In case study four, an accountant is advising a medium-sized group on a range of improvements to its operations and systems. After identifying a range of issues and preparing a report estimating the costs, the accountant becomes aware that the director with whom they are liaising has significantly understated these in a separate report to the board. The director does not share the accountant’s report with the board. This case requires consideration of to whom the accountant owes their fiduciary duty, and how they might discharge their duties and effectively manage their professional relationship with the client.
The fifth case study outlines a scenario in which a trainee accountant in a firm has been tasked with completing some complicated work within a very tight deadline in the lead-up to them taking study leave. The trainee feels insufficiently experienced to complete the work alone and would need additional supervision to complete it to the required standard. Their manager
appears unable to offer the necessary support. While there are lessons to be learned for both parties, the case highlights that certain behaviour, which itself may be unethical, may give rise to further unethical behaviour directly impacting the quality of work for clients.
Going concern pressures
In case study six, a three-partner firm has a large audit client for which it also provides non-audit services. There are substantial fees outstanding from the client and significant going-concern issues arise. Several topics are explored in this case, including that the audit planning section was not appropriately reviewed, that key information was missed, and that there is pressure to provide the bank with a clean audit opinion so it can extend the company’s overdraft facility. This is a situation in which more than one set of ethical obligations requires consideration, in this case the Code of Ethics and the Ethical Standards for Auditors.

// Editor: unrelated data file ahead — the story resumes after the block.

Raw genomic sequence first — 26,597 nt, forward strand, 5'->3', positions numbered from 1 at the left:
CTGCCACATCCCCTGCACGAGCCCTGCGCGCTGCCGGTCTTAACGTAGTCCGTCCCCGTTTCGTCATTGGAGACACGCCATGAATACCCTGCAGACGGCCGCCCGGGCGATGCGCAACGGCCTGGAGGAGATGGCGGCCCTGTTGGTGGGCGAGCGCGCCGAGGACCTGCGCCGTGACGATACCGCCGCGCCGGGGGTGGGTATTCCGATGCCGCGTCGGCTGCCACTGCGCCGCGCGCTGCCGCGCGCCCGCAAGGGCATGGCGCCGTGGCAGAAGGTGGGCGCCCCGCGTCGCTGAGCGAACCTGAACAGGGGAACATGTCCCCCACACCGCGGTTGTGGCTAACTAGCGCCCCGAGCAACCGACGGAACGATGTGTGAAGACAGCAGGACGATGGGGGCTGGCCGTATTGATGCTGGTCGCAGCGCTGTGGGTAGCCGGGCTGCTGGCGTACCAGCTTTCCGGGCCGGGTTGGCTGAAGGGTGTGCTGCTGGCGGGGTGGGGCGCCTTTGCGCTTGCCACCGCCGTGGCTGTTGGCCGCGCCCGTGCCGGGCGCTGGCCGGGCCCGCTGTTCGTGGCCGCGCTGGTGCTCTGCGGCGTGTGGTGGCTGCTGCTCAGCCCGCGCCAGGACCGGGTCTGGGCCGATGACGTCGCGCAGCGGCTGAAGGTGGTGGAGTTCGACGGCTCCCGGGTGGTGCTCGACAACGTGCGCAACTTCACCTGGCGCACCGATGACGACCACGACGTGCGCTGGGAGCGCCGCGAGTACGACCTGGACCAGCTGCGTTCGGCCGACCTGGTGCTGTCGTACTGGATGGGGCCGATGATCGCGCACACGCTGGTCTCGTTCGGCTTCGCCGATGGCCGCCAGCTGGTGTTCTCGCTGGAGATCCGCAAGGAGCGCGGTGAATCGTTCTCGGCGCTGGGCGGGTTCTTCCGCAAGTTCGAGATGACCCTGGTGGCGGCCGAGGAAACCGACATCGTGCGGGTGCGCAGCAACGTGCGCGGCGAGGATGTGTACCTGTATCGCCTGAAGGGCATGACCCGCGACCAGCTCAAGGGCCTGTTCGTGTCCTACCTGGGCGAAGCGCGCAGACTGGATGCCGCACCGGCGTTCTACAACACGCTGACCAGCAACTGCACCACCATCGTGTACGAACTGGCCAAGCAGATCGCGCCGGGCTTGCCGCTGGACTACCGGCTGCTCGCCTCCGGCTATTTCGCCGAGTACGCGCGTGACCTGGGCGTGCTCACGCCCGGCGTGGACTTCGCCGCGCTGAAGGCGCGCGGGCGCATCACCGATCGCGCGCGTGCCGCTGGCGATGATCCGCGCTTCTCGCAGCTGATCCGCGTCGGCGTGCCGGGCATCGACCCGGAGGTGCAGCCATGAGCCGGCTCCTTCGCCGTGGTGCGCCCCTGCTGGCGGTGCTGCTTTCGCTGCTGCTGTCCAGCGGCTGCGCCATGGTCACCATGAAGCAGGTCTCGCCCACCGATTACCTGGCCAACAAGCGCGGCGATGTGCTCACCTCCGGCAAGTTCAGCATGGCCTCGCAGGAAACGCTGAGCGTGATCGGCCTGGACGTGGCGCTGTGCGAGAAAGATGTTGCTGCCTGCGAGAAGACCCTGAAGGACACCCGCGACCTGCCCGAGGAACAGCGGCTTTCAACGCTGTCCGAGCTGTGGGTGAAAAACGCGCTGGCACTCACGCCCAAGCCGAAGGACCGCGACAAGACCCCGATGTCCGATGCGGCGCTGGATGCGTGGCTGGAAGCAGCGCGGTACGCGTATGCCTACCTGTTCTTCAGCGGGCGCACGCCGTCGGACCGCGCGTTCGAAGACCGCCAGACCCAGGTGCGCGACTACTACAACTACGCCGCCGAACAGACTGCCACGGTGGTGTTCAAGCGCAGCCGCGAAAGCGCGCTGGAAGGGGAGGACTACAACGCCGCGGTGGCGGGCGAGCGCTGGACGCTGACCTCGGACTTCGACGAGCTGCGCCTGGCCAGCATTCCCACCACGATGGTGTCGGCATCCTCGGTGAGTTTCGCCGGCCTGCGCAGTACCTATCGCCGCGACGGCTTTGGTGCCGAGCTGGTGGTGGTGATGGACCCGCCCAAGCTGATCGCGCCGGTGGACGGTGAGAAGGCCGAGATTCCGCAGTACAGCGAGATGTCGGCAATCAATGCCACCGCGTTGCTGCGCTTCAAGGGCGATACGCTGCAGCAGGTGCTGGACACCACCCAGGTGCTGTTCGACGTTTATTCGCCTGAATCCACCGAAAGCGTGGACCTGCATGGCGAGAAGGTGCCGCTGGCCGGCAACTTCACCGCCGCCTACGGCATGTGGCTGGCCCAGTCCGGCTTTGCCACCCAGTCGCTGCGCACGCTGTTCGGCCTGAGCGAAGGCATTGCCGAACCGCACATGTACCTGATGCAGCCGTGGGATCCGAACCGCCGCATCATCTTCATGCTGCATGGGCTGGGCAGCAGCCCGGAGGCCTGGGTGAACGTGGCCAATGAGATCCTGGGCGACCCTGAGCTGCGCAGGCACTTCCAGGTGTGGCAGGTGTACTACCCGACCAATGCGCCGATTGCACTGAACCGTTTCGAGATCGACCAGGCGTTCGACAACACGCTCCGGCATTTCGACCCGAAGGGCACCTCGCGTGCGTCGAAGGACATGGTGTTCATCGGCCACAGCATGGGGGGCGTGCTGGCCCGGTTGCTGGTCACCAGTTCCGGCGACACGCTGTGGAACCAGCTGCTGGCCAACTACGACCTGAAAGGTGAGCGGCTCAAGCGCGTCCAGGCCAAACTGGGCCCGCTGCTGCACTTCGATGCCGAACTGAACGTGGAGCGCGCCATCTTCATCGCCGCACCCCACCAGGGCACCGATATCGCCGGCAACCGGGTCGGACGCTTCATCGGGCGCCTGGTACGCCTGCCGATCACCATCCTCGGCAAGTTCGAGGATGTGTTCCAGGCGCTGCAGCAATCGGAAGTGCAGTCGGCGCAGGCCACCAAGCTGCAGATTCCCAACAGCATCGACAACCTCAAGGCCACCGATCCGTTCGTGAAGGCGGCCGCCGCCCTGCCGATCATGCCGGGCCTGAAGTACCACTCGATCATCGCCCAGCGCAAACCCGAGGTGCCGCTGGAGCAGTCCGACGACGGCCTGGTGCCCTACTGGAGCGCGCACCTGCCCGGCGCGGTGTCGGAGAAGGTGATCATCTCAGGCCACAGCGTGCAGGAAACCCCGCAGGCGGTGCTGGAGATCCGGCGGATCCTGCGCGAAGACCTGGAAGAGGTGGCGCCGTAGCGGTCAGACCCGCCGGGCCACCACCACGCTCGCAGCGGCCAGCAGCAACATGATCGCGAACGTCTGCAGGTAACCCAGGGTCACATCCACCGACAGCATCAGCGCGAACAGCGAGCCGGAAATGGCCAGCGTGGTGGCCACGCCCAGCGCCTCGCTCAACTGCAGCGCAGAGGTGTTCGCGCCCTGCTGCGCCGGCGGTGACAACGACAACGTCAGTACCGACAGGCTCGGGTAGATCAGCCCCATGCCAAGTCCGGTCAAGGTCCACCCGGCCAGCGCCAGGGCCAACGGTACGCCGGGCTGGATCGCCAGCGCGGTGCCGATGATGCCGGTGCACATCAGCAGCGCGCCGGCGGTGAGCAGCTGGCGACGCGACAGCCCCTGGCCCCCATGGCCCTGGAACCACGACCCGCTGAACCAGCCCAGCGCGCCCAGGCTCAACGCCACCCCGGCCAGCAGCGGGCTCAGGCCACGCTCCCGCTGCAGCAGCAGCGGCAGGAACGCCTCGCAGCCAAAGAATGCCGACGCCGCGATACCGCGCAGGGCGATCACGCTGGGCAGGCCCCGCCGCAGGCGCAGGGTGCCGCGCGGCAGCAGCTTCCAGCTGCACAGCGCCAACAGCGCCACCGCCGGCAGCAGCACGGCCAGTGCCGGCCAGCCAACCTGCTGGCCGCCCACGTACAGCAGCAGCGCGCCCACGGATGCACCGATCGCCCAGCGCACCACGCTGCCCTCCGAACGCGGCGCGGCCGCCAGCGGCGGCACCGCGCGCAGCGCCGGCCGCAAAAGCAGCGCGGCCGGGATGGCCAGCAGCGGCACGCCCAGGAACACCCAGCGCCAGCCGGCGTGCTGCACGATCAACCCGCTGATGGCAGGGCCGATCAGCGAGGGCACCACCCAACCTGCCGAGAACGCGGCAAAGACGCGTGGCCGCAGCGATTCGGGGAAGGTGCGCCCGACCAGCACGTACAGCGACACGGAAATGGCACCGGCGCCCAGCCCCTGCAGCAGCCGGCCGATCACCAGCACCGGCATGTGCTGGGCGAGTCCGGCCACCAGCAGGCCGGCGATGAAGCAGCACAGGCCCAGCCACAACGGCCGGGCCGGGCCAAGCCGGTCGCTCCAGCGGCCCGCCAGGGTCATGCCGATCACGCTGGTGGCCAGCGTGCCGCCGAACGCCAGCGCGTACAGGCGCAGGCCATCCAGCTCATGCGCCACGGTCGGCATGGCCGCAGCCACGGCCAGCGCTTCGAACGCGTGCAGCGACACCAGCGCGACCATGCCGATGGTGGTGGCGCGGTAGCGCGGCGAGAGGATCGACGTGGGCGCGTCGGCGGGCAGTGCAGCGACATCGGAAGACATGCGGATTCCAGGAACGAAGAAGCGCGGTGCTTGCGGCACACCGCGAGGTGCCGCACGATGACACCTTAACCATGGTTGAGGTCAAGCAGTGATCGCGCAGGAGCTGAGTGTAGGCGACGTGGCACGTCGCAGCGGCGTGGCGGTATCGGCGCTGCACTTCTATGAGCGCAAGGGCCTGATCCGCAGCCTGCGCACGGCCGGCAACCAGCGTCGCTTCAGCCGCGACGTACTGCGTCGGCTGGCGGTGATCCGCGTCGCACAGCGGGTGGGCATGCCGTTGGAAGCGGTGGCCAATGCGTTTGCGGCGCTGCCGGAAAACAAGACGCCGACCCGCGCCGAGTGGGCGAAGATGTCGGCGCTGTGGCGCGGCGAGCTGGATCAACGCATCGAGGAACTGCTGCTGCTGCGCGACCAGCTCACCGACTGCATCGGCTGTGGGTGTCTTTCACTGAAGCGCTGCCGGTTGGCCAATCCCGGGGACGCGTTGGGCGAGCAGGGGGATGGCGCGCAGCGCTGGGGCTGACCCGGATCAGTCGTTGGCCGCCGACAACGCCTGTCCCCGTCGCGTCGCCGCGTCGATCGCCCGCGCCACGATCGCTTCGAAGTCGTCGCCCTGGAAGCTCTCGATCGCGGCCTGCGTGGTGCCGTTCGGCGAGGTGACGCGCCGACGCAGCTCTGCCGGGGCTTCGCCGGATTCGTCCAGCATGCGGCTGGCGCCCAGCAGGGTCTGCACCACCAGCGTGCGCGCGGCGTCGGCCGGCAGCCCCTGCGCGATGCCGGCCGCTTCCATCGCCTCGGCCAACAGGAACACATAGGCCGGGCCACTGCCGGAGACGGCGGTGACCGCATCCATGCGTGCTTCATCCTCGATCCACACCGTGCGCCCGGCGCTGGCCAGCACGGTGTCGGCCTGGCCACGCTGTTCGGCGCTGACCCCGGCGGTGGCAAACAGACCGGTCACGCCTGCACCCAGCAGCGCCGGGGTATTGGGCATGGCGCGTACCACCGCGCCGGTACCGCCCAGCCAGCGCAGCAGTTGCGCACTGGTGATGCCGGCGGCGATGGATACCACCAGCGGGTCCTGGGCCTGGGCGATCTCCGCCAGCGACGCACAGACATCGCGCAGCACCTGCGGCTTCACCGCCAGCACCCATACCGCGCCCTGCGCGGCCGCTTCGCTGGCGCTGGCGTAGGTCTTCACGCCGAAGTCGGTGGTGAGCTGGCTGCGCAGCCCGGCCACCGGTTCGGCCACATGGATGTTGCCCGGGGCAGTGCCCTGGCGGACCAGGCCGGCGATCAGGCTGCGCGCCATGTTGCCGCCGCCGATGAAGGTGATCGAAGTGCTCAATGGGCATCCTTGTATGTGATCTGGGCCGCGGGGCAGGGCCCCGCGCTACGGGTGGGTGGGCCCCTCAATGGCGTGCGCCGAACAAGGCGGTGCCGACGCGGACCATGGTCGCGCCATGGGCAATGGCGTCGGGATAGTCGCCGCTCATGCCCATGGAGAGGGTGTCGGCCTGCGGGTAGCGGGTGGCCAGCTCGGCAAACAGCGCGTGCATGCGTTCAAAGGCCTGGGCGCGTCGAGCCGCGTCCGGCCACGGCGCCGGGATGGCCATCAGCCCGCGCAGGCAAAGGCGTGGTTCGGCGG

Legal compliance issues
Case study seven addresses suspected non-compliance with laws and regulations (NOCLAR), including bribery and cover-up of breaches of environmental laws and regulations, and considers any legal reporting obligations for the firm. The case highlights real issues that can arise, including dealing with pressure from clients to disregard any suspicions of non-compliance, desire to disassociate from illegal or unethical activity, deciding whether to override client confidentiality and report suspicions to the appropriate authorities, and balancing duties to the client with the public interest with safeguarding the reputation of the firm.
CCAB’s Ethical Dilemmas Case Studies provide an interesting and illuminating way to engage with the Code of Ethics while also increasing awareness of some threats to ethical conduct that can arise in an accountancy firm. Members are encouraged to use, read and apply them, and they can also be used by firms and/or training providers provided they are appropriately referenced.
A version of this article originally appeared on charteredaccountants.ie